Live Export

Ships loading in Darwin for Q3 quota

James Nason, 17/06/2013

More than two weeks after Indonesia said it would bring third-quarter live cattle import quotas forward by one month to help ease a beef supply squeeze in the country, exporters have received the green light to commence exports.

Two vessels, the MV Ocean Drover and the MV Torrens, are currently loading cattle in Darwin for export to Indonesia under the advanced third-quarter quota this week.

Exporters were told in late May that third-quarter permits, traditionally allocated for the months of July, August and September, would be brought forward to June, July and August.

However, the earlier start has already been delayed by two weeks due to the time it has taken for Jakarta to issue a government decree formalising the new dates and to release import permits.

While Indonesia’s decision in late May to move the quota forward was widely reported as a breakthrough for Australia’s northern cattle industry, the reality is that no increase in import volumes has been made, and, in practical terms, the only effect has been to allow exporters to commence shipments for the third quarter a fortnight earlier than usual.

“It has not really had much of a material impact on the market at this point, apart from placing a short term squeeze on ship utilisation,” Elders senior marketing manager for international live exports Tony Gooden told Beef Central.

Exporters now have until August 31 to fill third-quarter permits, but most expect orders to be filled within the next month.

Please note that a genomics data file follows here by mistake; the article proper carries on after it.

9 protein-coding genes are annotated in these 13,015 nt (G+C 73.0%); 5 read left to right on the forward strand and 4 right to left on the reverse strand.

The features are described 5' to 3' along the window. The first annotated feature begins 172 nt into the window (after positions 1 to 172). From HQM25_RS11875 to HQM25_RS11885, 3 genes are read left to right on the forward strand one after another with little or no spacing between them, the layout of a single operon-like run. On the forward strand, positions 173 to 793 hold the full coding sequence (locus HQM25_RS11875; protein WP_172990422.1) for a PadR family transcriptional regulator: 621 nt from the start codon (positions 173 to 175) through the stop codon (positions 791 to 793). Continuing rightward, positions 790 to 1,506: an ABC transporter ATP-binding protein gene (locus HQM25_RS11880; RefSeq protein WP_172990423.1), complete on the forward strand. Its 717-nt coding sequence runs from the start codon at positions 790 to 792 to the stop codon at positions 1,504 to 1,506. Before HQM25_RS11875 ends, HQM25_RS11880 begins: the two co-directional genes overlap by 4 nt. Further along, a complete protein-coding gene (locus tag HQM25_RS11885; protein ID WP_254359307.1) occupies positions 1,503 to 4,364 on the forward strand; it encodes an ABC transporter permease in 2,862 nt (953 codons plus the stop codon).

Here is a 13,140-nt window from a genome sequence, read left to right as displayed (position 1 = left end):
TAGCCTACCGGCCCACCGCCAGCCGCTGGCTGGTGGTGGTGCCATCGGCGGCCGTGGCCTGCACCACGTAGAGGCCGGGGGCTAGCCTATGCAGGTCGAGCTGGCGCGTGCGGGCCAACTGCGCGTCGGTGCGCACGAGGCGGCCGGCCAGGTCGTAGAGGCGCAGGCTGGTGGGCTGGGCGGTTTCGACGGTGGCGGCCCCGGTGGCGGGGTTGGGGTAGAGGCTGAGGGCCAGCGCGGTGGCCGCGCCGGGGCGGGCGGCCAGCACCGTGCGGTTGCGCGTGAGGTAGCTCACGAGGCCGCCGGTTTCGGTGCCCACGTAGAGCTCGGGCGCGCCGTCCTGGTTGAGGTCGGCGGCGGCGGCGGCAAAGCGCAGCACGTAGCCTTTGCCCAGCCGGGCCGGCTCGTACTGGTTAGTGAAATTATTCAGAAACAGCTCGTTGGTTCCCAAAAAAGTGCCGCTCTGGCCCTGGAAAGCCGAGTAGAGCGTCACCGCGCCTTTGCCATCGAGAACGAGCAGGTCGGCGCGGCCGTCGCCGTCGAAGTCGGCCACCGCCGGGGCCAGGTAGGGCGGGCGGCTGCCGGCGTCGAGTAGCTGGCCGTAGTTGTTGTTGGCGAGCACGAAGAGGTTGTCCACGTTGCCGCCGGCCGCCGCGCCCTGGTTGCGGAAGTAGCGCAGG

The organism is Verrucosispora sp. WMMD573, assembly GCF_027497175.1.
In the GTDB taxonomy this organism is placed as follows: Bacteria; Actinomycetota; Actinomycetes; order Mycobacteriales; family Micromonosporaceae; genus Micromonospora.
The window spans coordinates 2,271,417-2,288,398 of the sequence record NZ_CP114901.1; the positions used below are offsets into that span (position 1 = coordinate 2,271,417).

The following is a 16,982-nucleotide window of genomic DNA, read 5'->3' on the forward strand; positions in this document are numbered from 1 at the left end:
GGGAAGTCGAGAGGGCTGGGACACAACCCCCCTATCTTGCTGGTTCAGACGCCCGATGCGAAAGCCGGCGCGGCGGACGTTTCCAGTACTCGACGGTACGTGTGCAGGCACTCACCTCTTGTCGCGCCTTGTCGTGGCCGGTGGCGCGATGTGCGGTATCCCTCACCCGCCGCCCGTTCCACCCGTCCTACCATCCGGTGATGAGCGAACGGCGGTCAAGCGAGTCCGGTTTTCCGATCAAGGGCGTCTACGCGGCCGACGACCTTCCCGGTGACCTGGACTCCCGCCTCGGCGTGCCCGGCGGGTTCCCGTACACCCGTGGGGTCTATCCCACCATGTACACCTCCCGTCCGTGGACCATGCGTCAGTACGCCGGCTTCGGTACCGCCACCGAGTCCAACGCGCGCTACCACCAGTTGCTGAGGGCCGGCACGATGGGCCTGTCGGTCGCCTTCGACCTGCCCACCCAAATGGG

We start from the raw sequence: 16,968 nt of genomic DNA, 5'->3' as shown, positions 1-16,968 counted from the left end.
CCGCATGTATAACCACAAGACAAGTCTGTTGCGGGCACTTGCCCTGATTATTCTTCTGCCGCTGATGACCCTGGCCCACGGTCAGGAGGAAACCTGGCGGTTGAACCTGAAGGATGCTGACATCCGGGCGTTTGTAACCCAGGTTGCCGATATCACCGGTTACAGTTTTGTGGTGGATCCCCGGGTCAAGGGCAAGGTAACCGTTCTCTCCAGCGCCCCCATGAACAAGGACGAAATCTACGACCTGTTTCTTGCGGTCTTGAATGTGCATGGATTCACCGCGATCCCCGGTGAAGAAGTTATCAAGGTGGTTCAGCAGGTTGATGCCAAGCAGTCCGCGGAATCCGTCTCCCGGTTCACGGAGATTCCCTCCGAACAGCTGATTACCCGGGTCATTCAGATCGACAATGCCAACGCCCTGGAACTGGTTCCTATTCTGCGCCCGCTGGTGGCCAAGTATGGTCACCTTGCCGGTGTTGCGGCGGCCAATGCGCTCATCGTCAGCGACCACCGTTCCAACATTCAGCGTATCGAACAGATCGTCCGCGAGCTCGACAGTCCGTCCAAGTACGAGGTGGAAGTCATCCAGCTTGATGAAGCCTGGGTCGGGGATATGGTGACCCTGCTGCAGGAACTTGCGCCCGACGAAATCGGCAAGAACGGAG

With only 46,000 cattle allocated for the three-month period, which compares to well in excess of 100,000 cattle for third-quarter quotas in previous years, most importers will receive their entire allocations for the quarter in a single shipment.

Exporters are also waiting to find out if fourth-quarter quotas will also be brought forward.

Indonesia’s stated reason for bringing third-quarter quotas forward was to improve beef supply and reduce pressure on beef prices in the lead up to Ramadan.

However the revised arrangements have done little to affect supply and demand dynamics in the market, an import industry source told Beef Central.

“The cattle price remains unchanged, and we are still seeing increasing demand heading into the fasting month,” the importer said.

The lack of volume orders from Indonesia continues to depress prices for live export steers in northern Australia, with latest rates quoted at around $1.50-$1.60/kilogram for steers ex-Darwin, depending on quality, well down on the $2/kg rate available at the start of the year. 

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